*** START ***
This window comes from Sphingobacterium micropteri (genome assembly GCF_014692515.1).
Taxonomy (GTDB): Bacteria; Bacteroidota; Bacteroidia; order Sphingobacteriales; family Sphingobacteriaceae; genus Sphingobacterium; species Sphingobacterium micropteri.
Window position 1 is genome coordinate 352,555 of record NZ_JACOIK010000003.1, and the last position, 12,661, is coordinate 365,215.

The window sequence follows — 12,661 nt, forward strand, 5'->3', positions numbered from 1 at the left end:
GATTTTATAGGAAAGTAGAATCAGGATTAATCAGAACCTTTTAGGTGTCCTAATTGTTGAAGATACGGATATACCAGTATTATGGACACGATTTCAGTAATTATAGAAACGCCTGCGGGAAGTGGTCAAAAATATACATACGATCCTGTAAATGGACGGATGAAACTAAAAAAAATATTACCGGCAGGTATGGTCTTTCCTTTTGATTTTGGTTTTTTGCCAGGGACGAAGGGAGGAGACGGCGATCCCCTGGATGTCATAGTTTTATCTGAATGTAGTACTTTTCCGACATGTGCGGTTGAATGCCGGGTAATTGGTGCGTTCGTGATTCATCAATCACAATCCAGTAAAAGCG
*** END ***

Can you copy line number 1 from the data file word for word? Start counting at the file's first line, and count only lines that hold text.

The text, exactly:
This window comes from Sphingobacterium micropteri (genome assembly GCF_014692515.1).